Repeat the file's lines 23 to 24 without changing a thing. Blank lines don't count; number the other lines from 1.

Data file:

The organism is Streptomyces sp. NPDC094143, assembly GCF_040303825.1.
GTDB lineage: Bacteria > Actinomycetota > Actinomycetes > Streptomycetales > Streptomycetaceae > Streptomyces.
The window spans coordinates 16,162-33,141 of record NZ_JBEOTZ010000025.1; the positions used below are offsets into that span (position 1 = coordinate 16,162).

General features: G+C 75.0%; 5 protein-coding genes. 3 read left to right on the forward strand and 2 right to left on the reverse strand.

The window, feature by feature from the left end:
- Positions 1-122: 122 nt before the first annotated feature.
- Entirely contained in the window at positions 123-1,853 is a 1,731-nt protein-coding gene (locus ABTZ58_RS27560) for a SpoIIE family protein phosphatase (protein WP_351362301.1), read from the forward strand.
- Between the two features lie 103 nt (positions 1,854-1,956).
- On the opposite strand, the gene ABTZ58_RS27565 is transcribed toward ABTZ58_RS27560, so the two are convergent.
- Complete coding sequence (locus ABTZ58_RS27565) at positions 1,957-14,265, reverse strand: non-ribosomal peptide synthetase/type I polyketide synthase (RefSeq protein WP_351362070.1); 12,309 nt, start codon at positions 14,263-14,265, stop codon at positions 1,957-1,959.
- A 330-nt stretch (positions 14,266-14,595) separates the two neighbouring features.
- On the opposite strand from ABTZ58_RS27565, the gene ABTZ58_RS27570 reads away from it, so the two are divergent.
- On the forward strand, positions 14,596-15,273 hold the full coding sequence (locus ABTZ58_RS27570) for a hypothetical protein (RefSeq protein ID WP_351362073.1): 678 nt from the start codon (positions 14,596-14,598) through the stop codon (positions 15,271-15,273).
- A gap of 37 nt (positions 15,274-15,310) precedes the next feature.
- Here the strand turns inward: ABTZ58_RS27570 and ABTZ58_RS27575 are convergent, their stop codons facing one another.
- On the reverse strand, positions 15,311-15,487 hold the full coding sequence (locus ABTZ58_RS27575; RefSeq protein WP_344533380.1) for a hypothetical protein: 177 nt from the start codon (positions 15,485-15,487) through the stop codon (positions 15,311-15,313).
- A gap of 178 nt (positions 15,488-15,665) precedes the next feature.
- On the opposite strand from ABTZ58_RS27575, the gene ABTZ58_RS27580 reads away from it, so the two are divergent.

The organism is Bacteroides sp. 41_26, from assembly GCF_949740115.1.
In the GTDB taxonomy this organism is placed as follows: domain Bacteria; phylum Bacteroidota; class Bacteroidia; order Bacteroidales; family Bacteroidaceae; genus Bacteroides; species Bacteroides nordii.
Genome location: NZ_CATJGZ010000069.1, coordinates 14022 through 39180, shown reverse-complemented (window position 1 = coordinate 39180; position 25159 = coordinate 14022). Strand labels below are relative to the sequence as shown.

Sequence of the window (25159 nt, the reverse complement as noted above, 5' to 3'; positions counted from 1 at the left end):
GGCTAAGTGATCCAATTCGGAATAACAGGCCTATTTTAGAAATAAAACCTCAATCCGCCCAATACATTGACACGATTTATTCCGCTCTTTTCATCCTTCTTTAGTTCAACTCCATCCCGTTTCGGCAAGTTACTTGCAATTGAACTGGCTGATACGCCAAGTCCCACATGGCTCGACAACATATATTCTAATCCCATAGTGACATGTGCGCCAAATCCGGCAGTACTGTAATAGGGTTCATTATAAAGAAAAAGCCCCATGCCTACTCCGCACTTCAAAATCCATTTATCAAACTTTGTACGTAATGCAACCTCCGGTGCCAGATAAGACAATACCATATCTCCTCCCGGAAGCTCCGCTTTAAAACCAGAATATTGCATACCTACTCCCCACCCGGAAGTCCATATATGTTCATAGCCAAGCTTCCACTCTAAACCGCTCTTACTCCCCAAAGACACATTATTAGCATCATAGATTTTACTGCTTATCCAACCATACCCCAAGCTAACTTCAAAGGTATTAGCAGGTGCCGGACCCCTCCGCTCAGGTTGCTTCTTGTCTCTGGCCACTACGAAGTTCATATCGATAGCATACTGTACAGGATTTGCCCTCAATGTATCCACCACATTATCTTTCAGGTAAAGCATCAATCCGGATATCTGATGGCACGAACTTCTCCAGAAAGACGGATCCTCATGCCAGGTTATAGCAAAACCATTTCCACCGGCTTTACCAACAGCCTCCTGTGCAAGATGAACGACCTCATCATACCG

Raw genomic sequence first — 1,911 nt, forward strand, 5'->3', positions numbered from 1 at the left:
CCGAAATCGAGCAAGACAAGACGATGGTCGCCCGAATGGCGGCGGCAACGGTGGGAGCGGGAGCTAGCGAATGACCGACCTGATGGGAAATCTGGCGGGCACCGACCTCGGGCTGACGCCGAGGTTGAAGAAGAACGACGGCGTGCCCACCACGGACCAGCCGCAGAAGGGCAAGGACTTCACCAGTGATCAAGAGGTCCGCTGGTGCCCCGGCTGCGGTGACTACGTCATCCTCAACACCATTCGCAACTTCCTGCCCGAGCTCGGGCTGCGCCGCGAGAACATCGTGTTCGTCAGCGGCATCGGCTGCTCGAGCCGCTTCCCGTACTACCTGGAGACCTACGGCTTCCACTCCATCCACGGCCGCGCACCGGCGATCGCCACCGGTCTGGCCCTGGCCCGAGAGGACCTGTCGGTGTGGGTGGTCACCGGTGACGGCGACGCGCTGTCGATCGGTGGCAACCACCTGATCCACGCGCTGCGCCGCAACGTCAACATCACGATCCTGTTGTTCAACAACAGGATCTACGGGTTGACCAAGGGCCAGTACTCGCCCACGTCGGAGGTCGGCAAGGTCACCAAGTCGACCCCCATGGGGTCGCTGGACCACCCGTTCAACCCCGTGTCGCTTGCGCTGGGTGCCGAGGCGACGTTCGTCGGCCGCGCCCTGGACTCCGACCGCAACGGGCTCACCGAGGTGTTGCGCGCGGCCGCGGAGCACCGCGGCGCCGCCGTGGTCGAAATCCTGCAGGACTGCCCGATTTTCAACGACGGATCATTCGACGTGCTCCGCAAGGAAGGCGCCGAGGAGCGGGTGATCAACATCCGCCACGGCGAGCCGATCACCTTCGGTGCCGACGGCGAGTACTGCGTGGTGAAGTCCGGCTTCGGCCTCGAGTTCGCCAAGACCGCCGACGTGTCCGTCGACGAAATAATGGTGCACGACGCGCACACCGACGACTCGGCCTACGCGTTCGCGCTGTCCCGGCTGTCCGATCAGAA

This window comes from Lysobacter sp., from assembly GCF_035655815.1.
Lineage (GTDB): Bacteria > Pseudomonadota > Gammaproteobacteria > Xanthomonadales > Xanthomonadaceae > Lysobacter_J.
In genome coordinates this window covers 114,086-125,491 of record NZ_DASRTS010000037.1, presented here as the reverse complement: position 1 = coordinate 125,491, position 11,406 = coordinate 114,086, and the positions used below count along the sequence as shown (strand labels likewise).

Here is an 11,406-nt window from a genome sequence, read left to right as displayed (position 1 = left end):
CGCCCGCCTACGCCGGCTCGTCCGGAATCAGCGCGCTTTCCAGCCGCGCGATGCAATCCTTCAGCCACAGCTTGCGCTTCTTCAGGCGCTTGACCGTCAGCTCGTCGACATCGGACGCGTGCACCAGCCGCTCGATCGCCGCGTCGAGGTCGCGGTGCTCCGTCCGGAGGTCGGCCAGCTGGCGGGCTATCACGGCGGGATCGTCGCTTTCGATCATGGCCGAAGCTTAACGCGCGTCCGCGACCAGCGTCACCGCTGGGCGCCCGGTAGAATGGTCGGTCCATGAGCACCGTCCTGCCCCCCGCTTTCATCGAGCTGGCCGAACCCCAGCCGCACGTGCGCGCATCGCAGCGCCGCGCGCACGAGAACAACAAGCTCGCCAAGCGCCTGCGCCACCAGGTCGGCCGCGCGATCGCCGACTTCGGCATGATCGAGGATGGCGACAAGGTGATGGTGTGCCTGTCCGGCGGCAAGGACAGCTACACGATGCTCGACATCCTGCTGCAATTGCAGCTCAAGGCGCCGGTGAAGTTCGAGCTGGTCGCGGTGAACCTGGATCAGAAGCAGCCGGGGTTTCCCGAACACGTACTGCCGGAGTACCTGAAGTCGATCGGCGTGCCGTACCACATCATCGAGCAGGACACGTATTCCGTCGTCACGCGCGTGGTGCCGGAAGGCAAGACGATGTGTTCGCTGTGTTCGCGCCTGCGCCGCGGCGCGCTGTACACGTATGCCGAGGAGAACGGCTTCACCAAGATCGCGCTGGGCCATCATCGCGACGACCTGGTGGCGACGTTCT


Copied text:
GGCTAAGTGATCCAATTCGGAATAACAGGCCTATTTTAGAAATAAAACCTCAATCCGCCCAATACATTGACACGATTTATTCCGCTCTTTTCATCCTTCTTTAGTTCAACTCCATCCCGTTTCGGCAAGTTACTTGCAATTGAACTGGCTGATACGCCAAGTCCCACATGGCTCGACAACATATATTCTAATCCCATAGTGACATGTGCGCCAAATCCGGCAGTACTGTAATAGGGTTCATTATAAAGAAAAAGCCCCATGCCTACTCCGCACTTCAAAATCCATTTATCAAACTTTGTACGTAATGCAACCTCCGGTGCCAGATAAGACAATACCATATCTCCTCCCGGAAGCTCCGCTTTAAAACCAGAATATTGCATACCTACTCCCCACCCGGAAGTCCATATATGTTCATAGCCAAGCTTCCACTCTAAACCGCTCTTACTCCCCAAAGACACATTATTAGCATCATAGATTTTACTGCTTATCCAACCATACCCCAAGCTAACTTCAAAGGTATTAGCAGGTGCCGGACCCCTCCGCTCAGGTTGCTTCTTGTCTCTGGCCACTACGAAGTTCATATCGATAGCATACTGTACAGGATTTGCCCTCAATGTATCCACCACATTATCTTTCAGGTAAAGCATCAATCCGGATATCTGATGGCACGAACTTCTCCAGAAAGACGGATCCTCATGCCAGGTTATAGCAAAACCATTTCCACCGGCTTTACCAACAGCCTCCTGTGCAAGATGAACGACCTCATCATACCG

Raw genomic sequence first — 1,911 nt, forward strand, 5'->3', positions numbered from 1 at the left: